With Labour in turmoil (not least following Hilary Benn’s sacking), it is left to other movements and parties to begin the fight-back to the rightward shift that we will now likely see. And we must work with the social movements likeAnother Europe Is Possible, which campaigned for a progressive Remain vote, to do this. The left is in a poor place to fight the attacks on workers’ rights and environmental protections — but it is in our hands, and we have to get back on our feet and redouble our efforts as soon as possible.

9. We are still European. It’s vital progressive movements across Europe continue to keep their arms open to the UK. We have to keep working together cross-borders.

Of course, it will be much harder without the EU, but we have to try – the crises we face are international. But as a progressive movement, we must deal with them internationally, despite this huge setback: we are still stronger together, and have to keep working as such.

For now, we are lost and saddened. But we will do all we can to ensure the solidarity we had through the EU isn’t completely lost. We have to.  

Thousands across the world say ‘We Will Fight for Love’ after Cox murder

Thousands of people around the world have paid tribute to Labour MP Jo Cox, who was murdered yesterday outside her constituency surgery.

Over 150,000 people have now signed an online statement by Avaaz called ‘Jo Cox: We Will Fight For Love’, with messages of heartfelt thanks, sadness and compassion.

Later today, Jo’s friend’s and family launched a fundraising drive for three charities ‘close to her heart’, the Royal Voluntary Service, HOPE Not Hate, and the White Helmets (volunteer search and rescue workers in Syria). It has raised over £30,000 of its £50,000 target in just three hours.

Meanwhile online activism group 38 Degrees have launched a ‘Thank Your MP’ action, with thousands writing to their MPs after Cox’ killing to appreciate the work they do to help their constituents and their areas, while the group are also collecting hundreds of comments online to create a card of condolence.

The statement aims to counteract the hate that was shown yesterday with messages of hope, and is filled with comments from almost every country – including around a third from outside the UK.

Here are some of the tributes:

The Avaaz statement says:

‘Jo Cox was a mother, a campaigner, an MP, an advocate for the voiceless and those in poverty, and a passionate fighter for people and principles. She was also a friend to many in the Avaaz team.

‘Jo was passionately campaigning for Britain to stay in Europe. Not just because it was smart, or advantageous. Because she spent her life caring for Syrians, and Africans. She was a beautiful light of love for all people, for humanity. The man who took her life, stabbing her and shooting her over and over, screamed “Britain First”. Her life was taken by a kind of hate and selfishness that she devoted her time on this earth to fighting.

‘How would she want us to honour her? By coming together, sharing love for each other, and picking up the banner for love, for a truly Great Britain, that is great enough to love immigrants, and all people in our one human family.’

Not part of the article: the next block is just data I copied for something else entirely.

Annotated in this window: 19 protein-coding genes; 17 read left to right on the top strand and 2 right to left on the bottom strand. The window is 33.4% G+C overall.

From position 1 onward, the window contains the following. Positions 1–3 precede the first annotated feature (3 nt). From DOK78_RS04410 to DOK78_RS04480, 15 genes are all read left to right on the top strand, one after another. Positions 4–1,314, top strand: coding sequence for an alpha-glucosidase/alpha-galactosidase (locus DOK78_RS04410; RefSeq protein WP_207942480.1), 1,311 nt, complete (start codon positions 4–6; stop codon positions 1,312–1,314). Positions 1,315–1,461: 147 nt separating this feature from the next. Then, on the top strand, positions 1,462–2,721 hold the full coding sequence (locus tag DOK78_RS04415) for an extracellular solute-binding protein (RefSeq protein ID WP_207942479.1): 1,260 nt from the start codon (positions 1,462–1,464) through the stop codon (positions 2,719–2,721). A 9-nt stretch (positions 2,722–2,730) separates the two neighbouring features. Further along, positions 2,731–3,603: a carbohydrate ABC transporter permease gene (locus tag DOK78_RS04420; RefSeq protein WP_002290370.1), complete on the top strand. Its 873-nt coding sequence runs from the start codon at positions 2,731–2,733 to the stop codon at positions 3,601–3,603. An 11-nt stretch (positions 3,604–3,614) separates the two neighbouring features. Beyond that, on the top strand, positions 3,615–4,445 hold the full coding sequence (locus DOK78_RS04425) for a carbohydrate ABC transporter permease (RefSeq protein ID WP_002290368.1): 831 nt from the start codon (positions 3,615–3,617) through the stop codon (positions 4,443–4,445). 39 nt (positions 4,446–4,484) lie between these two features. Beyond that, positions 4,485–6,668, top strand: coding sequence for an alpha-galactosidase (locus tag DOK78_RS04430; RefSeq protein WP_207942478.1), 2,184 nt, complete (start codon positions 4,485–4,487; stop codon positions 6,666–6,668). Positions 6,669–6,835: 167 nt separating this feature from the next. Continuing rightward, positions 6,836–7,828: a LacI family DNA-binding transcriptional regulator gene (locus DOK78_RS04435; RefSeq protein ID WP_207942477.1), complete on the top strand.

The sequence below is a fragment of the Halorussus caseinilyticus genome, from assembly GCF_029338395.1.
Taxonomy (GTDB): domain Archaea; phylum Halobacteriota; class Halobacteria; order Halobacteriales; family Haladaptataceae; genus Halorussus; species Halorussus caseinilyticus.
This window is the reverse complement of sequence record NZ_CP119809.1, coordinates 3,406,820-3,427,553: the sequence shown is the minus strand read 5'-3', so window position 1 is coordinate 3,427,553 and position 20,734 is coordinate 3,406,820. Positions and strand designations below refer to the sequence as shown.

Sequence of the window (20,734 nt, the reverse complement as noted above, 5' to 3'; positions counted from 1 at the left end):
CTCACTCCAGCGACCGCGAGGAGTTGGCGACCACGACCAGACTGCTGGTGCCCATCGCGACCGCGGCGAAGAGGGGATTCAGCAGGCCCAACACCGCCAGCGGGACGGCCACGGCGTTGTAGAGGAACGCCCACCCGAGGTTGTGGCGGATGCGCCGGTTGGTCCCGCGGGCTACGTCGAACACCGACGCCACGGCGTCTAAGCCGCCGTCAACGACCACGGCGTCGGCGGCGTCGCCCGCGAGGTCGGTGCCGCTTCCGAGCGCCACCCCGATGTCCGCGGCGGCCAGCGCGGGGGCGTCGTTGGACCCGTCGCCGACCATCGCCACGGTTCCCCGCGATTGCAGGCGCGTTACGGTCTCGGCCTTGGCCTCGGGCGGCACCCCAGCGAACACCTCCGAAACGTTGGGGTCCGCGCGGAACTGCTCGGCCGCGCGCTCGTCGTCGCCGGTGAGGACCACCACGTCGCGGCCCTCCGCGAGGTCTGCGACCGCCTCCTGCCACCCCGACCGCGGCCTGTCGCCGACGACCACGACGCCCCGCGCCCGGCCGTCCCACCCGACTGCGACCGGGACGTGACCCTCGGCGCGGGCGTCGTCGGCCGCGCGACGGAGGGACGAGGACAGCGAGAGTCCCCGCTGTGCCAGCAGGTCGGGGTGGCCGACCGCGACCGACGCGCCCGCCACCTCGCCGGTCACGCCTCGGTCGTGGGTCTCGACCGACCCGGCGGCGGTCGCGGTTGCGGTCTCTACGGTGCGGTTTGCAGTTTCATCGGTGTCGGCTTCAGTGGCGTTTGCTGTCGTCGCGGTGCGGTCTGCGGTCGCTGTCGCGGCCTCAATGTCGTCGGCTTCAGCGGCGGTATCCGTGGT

EU campaigning has been suspended until Saturday, while some MPs such as Rachel Reeves have temporarily closed their constituency offices. Flags are being flown at half-mast across the UK. British politicians have been paying tribute to Jo Cox.

The Avaaz statement, which has been shared over 7,000 times, also draws attention to the statement from Cox’ husband, Brendan, yesterday:

‘Today is the beginning of a new chapter in our lives. More difficult, more painful, less joyful, less full of love. I and Jo’s friends and family are going to work every moment of our lives to love and nurture our kids and to fight against the hate that killed Jo.

‘Jo believed in a better world and she fought for it every day of her life with an energy, and a zest for life that would exhaust most people.

‘She would have wanted two things above all else to happen now, one that our precious children are bathed in love and two, that we all unite to fight against the hatred that killed her. Hate doesn’t have a creed, race or religion, it is poisonous.’

‘Jo would have no regrets about her life, she lived every day of it to the full.’

Tonight there are vigils in in honour of the MP in Parliament Square in London at 7.30pm (details on this Facebook page), in Edinburgh for 6.30pm, in Manchester at 7pm, and at similar times in Birmingham, Glasgow, Brighton, and Cardiff.

Short-changing voters: Why the cuts to opposition funding are wrong

This week the government will formally announce final plans to slash public funding for opposition parties in Parliament.

According to the Independent today, the formula for calculating how the money is given to parties with fewer than six MPs will be ‘reworked’ – in other words, their money will be disproportionately cut.  It’s an incredibly backwards step.

UKIP received nearly four million votes last year, but ended up with only one MP. The Greens received over a million votes and likewise ended up with just one MP. Slashing their funding is an affront to those millions of voters who were not fairly represented.

Currently, Short money – allocated in large part on the basis of number of votes rather than just seats – partially compensates for our woefully disproportionate voting system. Making it less proportional is hugely regressive given that we are now a pluralistic, multi-party democracy, with a need for a strong and diverse opposition.